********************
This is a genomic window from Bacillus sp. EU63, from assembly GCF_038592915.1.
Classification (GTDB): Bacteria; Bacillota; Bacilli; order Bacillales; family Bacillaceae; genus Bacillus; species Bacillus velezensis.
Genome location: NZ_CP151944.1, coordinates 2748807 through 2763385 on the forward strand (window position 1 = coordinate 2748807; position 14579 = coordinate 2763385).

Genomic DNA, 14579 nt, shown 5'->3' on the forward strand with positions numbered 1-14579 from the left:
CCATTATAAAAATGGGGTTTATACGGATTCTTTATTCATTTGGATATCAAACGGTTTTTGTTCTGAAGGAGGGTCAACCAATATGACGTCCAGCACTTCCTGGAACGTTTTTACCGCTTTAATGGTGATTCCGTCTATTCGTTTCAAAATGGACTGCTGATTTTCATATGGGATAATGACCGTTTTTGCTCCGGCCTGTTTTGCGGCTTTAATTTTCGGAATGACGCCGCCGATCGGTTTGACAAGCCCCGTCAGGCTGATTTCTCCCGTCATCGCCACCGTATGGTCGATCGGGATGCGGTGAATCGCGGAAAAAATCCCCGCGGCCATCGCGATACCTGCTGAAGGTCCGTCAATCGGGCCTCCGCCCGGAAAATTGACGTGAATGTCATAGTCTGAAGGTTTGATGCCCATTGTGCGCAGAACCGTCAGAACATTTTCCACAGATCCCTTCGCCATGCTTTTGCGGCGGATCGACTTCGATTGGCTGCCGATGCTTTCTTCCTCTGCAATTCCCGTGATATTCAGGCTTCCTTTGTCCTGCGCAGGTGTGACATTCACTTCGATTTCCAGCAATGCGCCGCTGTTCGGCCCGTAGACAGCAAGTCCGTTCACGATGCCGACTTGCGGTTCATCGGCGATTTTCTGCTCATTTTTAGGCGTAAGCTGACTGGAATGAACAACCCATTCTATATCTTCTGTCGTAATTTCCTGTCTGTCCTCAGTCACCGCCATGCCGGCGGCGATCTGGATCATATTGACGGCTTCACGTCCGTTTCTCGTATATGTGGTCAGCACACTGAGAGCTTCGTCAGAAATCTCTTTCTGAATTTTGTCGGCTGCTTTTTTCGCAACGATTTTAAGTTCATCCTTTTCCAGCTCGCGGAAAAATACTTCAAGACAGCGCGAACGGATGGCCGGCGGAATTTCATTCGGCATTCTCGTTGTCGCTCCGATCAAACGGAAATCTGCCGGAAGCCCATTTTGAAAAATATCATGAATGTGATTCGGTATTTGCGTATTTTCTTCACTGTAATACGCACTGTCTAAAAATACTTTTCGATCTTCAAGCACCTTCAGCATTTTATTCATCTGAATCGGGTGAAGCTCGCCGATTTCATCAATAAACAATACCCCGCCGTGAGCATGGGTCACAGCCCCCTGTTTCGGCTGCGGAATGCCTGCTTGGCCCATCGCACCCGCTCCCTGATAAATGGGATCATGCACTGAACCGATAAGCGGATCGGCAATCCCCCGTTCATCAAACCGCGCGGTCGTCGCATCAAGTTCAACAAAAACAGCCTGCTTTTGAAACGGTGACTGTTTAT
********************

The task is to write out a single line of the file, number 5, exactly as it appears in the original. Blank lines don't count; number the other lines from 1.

CCATTATAAAAATGGGGTTTATACGGATTCTTTATTCATTTGGATATCAAACGGTTTTTGTTCTGAAGGAGGGTCAACCAATATGACGTCCAGCACTTCCTGGAACGTTTTTACCGCTTTAATGGTGATTCCGTCTATTCGTTTCAAAATGGACTGCTGATTTTCATATGGGATAATGACCGTTTTTGCTCCGGCCTGTTTTGCGGCTTTAATTTTCGGAATGACGCCGCCGATCGGTTTGACAAGCCCCGTCAGGCTGATTTCTCCCGTCATCGCCACCGTATGGTCGATCGGGATGCGGTGAATCGCGGAAAAAATCCCCGCGGCCATCGCGATACCTGCTGAAGGTCCGTCAATCGGGCCTCCGCCCGGAAAATTGACGTGAATGTCATAGTCTGAAGGTTTGATGCCCATTGTGCGCAGAACCGTCAGAACATTTTCCACAGATCCCTTCGCCATGCTTTTGCGGCGGATCGACTTCGATTGGCTGCCGATGCTTTCTTCCTCTGCAATTCCCGTGATATTCAGGCTTCCTTTGTCCTGCGCAGGTGTGACATTCACTTCGATTTCCAGCAATGCGCCGCTGTTCGGCCCGTAGACAGCAAGTCCGTTCACGATGCCGACTTGCGGTTCATCGGCGATTTTCTGCTCATTTTTAGGCGTAAGCTGACTGGAATGAACAACCCATTCTATATCTTCTGTCGTAATTTCCTGTCTGTCCTCAGTCACCGCCATGCCGGCGGCGATCTGGATCATATTGACGGCTTCACGTCCGTTTCTCGTATATGTGGTCAGCACACTGAGAGCTTCGTCAGAAATCTCTTTCTGAATTTTGTCGGCTGCTTTTTTCGCAACGATTTTAAGTTCATCCTTTTCCAGCTCGCGGAAAAATACTTCAAGACAGCGCGAACGGATGGCCGGCGGAATTTCATTCGGCATTCTCGTTGTCGCTCCGATCAAACGGAAATCTGCCGGAAGCCCATTTTGAAAAATATCATGAATGTGATTCGGTATTTGCGTATTTTCTTCACTGTAATACGCACTGTCTAAAAATACTTTTCGATCTTCAAGCACCTTCAGCATTTTATTCATCTGAATCGGGTGAAGCTCGCCGATTTCATCAATAAACAATACCCCGCCGTGAGCATGGGTCACAGCCCCCTGTTTCGGCTGCGGAATGCCTGCTTGGCCCATCGCACCCGCTCCCTGATAAATGGGATCATGCACTGAACCGATAAGCGGATCGGCAATCCCCCGTTCATCAAACCGCGCGGTCGTCGCATCAAGTTCAACAAAAACAGCCTGCTTTTGAAACGGTGACTGTTTAT